Early recognition and intervention in sudden cardiac arrest is crucial for survival. The majority of these cases happen at the victims’ home or in public places, and the first person to act is usually a bystander. The purpose of this study was to assess and to compare bystander’s and third-year medical students’ (who attended first aid courses and training as first year students) knowledge about cardiopulmonary resuscitation in Tîrgu Mureş. Material and methods: We used a questionnaire, which included 28 questions and was filled in voluntarily by 335 people. We investigated previous cardiopulmonary resuscitation (CPR) experience, willingness to help in an emergency situation and basic knowledge about CPR techniques. Results: Only 15% of bystanders were trained in CPR. The majority (94%) of them knew when they have to resuscitate a person and the correct position the person be in. The location of chest compressions was known by 39% of bystanders and by 78% of third-year medical students, the exact rate of chest compressions by 14% of bystanders and by 66% of medical students. 49% of bystanders had driving license, and even though first aid training was required at driving school, their knowledge was barely better than those who did not have one. Conclusions: Bystander’s knowledge on cardiopulmonary resuscitation is generally poor. To improve it, CPR training courses are needed in the community.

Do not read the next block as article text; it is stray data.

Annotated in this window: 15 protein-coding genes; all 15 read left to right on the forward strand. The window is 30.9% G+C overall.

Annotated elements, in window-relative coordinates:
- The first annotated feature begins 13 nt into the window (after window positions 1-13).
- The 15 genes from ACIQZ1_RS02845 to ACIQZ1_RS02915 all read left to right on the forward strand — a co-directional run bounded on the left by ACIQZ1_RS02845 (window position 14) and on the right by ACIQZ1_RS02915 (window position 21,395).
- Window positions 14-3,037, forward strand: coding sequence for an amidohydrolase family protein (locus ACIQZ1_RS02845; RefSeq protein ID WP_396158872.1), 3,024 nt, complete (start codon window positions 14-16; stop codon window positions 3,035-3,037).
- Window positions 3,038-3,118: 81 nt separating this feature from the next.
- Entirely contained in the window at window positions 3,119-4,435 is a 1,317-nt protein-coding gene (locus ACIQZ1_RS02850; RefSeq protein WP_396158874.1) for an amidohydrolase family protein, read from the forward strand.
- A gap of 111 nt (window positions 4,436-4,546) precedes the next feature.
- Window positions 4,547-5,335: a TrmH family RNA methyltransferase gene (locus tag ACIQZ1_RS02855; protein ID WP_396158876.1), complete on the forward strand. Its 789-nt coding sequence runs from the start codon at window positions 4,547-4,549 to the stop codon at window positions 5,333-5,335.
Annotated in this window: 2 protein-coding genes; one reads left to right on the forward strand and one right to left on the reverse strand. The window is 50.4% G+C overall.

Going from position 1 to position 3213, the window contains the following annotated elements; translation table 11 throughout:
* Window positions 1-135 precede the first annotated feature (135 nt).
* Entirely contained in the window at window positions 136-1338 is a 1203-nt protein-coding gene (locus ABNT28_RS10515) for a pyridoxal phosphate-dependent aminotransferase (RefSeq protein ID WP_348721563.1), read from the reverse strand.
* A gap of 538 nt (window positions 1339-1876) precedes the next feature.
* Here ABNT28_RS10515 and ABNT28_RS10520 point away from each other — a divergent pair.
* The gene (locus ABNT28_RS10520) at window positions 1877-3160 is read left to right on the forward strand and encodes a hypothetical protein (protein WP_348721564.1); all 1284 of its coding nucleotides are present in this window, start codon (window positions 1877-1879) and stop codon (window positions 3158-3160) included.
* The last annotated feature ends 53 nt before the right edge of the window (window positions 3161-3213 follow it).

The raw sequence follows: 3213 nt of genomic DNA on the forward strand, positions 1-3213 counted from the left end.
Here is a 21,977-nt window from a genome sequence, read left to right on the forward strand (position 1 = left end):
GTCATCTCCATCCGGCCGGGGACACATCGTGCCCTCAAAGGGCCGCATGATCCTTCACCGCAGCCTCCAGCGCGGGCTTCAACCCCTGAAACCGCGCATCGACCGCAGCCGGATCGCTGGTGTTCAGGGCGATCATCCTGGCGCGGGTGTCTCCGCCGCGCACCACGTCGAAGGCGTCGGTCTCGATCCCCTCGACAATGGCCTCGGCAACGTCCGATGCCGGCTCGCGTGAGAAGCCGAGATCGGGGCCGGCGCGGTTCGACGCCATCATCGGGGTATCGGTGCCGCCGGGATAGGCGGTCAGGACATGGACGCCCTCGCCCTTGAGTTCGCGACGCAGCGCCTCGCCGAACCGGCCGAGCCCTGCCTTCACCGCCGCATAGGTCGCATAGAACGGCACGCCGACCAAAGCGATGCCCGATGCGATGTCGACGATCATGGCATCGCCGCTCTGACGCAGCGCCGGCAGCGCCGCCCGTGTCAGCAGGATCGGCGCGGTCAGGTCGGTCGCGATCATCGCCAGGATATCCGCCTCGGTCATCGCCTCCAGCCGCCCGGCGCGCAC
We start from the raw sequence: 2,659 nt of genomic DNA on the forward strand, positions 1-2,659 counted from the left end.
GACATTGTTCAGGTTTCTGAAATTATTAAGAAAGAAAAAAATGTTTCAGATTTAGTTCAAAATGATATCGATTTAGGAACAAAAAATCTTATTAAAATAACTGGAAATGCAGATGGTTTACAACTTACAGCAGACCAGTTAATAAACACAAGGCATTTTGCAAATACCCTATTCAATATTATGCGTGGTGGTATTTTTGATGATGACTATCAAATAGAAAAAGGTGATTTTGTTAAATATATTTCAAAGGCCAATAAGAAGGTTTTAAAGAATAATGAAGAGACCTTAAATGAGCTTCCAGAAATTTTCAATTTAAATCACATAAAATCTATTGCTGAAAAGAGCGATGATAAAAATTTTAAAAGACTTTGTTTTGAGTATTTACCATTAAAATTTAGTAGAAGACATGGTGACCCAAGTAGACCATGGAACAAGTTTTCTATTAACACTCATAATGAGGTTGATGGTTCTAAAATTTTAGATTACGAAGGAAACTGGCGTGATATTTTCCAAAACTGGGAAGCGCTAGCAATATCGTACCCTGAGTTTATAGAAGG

Burnout syndrome has an increasing incidence among intensive therapists because of high expectations and stress which leads to physical, mental and emotional exhaustion. Our aim was to examine the causes and severity of burnout in intensive care units.
Maslach Burnout Inventory questionnaires were distributed among intensive care workers of an university and a town hospital. Socio-demographic data were also collected.
The questionnaires were completed by 67 professionals, 28 doctors, 39 nurses. 43.4% suffered serious burnout, 23.52% high level of depersonalization, only 19.11% were satisfied with their accomplishments. Females showed higher incidence of burnout, especially those with chronic diseases (OR=3.33). According to our data, burnout was not related to family status and working hours, however there was significant correlation between satisfaction and weekly relaxation time (p = 0.0115).
Burnout syndrome is spreading among intensive care employees, therefore its prevention should be a priority.